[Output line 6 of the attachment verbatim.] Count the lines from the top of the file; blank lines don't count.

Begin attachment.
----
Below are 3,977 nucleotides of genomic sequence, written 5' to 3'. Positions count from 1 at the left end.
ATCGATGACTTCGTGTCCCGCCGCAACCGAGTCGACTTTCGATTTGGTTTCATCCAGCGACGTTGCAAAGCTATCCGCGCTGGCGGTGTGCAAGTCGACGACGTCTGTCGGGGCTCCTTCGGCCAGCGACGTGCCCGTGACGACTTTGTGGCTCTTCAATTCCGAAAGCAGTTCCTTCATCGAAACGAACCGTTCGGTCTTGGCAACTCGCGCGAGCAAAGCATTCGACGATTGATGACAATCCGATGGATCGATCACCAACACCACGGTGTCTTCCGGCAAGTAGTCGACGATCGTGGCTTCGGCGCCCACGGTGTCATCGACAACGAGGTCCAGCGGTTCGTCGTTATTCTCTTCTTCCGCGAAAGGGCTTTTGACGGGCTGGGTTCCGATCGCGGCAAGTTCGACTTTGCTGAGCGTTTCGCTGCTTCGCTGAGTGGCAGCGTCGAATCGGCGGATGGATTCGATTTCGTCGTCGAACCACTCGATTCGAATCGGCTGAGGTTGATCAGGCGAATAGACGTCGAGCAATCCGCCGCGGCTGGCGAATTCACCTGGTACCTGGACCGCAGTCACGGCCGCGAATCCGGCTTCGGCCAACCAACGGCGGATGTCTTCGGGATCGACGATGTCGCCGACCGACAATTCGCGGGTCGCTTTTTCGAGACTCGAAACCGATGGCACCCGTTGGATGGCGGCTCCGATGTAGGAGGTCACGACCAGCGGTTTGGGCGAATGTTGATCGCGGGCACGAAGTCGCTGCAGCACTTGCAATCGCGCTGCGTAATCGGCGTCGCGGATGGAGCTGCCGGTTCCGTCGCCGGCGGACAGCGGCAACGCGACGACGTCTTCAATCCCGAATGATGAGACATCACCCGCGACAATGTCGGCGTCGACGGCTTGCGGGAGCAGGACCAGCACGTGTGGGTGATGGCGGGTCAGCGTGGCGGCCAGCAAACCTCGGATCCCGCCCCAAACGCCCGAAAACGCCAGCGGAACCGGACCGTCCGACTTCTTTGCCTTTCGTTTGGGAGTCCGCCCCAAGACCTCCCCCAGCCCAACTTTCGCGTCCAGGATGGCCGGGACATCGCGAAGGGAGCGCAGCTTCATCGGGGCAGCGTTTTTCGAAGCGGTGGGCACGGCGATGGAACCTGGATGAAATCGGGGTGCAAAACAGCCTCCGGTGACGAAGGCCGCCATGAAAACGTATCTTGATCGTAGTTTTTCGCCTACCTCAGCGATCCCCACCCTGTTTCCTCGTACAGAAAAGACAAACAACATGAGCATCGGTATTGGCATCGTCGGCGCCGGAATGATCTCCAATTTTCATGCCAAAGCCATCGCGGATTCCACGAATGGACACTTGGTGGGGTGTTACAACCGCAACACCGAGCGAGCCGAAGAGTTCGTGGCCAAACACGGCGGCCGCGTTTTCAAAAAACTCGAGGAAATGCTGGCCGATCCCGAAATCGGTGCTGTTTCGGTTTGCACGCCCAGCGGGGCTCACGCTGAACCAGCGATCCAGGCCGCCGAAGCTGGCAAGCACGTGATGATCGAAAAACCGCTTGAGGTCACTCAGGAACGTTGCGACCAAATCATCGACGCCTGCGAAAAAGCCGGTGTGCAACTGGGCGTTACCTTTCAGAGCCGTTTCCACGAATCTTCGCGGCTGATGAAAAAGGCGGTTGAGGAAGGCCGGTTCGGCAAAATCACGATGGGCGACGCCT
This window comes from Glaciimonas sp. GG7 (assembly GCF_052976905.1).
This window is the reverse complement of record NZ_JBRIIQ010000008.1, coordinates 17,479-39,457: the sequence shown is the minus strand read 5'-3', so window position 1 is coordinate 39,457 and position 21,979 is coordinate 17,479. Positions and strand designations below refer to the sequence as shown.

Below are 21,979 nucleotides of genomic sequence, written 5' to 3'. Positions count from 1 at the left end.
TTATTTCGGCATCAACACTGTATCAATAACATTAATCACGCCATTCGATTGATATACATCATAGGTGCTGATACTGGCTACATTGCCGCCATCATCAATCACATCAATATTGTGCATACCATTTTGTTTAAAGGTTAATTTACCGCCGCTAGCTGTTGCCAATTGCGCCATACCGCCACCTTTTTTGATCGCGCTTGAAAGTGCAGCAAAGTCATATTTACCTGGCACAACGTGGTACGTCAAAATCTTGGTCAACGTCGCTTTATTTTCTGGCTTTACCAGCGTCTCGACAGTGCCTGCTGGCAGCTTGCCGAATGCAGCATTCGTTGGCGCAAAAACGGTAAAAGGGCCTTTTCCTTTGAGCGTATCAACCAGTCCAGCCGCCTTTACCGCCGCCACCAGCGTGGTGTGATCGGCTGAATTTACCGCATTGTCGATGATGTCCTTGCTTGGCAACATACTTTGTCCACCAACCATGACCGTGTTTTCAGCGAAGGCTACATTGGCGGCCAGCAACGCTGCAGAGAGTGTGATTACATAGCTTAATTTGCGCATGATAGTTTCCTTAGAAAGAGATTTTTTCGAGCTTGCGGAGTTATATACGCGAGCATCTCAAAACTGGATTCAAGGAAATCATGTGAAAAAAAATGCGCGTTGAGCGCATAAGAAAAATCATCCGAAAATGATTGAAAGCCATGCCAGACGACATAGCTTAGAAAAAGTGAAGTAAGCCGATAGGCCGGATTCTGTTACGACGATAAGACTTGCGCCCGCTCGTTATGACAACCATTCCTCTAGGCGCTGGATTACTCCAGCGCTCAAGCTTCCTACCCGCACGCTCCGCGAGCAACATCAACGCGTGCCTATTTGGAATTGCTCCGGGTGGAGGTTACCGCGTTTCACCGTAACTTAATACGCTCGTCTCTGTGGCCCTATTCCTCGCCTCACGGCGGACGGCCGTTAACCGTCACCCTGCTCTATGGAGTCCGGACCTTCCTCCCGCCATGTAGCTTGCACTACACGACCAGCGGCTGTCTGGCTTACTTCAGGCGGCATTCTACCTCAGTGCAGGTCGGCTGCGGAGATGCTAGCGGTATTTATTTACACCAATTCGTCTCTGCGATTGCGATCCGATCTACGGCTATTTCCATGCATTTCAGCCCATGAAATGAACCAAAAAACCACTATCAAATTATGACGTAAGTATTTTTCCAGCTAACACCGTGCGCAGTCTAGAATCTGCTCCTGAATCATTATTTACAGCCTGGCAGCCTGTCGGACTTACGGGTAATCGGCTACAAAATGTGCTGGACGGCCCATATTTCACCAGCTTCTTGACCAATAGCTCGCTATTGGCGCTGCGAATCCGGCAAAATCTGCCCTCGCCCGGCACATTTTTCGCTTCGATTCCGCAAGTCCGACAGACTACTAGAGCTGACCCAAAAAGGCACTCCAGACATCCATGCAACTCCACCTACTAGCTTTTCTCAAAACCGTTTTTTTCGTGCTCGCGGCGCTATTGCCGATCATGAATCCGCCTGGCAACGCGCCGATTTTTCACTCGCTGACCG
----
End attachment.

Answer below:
TTATTTCGGCATCAACACTGTATCAATAACATTAATCACGCCATTCGATTGATATACATCATAGGTGCTGATACTGGCTACATTGCCGCCATCATCAATCACATCAATATTGTGCATACCATTTTGTTTAAAGGTTAATTTACCGCCGCTAGCTGTTGCCAATTGCGCCATACCGCCACCTTTTTTGATCGCGCTTGAAAGTGCAGCAAAGTCATATTTACCTGGCACAACGTGGTACGTCAAAATCTTGGTCAACGTCGCTTTATTTTCTGGCTTTACCAGCGTCTCGACAGTGCCTGCTGGCAGCTTGCCGAATGCAGCATTCGTTGGCGCAAAAACGGTAAAAGGGCCTTTTCCTTTGAGCGTATCAACCAGTCCAGCCGCCTTTACCGCCGCCACCAGCGTGGTGTGATCGGCTGAATTTACCGCATTGTCGATGATGTCCTTGCTTGGCAACATACTTTGTCCACCAACCATGACCGTGTTTTCAGCGAAGGCTACATTGGCGGCCAGCAACGCTGCAGAGAGTGTGATTACATAGCTTAATTTGCGCATGATAGTTTCCTTAGAAAGAGATTTTTTCGAGCTTGCGGAGTTATATACGCGAGCATCTCAAAACTGGATTCAAGGAAATCATGTGAAAAAAAATGCGCGTTGAGCGCATAAGAAAAATCATCCGAAAATGATTGAAAGCCATGCCAGACGACATAGCTTAGAAAAAGTGAAGTAAGCCGATAGGCCGGATTCTGTTACGACGATAAGACTTGCGCCCGCTCGTTATGACAACCATTCCTCTAGGCGCTGGATTACTCCAGCGCTCAAGCTTCCTACCCGCACGCTCCGCGAGCAACATCAACGCGTGCCTATTTGGAATTGCTCCGGGTGGAGGTTACCGCGTTTCACCGTAACTTAATACGCTCGTCTCTGTGGCCCTATTCCTCGCCTCACGGCGGACGGCCGTTAACCGTCACCCTGCTCTATGGAGTCCGGACCTTCCTCCCGCCATGTAGCTTGCACTACACGACCAGCGGCTGTCTGGCTTACTTCAGGCGGCATTCTACCTCAGTGCAGGTCGGCTGCGGAGATGCTAGCGGTATTTATTTACACCAATTCGTCTCTGCGATTGCGATCCGATCTACGGCTATTTCCATGCATTTCAGCCCATGAAATGAACCAAAAAACCACTATCAAATTATGACGTAAGTATTTTTCCAGCTAACACCGTGCGCAGTCTAGAATCTGCTCCTGAATCATTATTTACAGCCTGGCAGCCTGTCGGACTTACGGGTAATCGGCTACAAAATGTGCTGGACGGCCCATATTTCACCAGCTTCTTGACCAATAGCTCGCTATTGGCGCTGCGAATCCGGCAAAATCTGCCCTCGCCCGGCACATTTTTCGCTTCGATTCCGCAAGTCCGACAGACTACTAGAGCTGACCCAAAAAGGCACTCCAGACATCCATGCAACTCCACCTACTAGCTTTTCTCAAAACCGTTTTTTTCGTGCTCGCGGCGCTATTGCCGATCATGAATCCGCCTGGCAACGCGCCGATTTTTCACTCGCTGACCG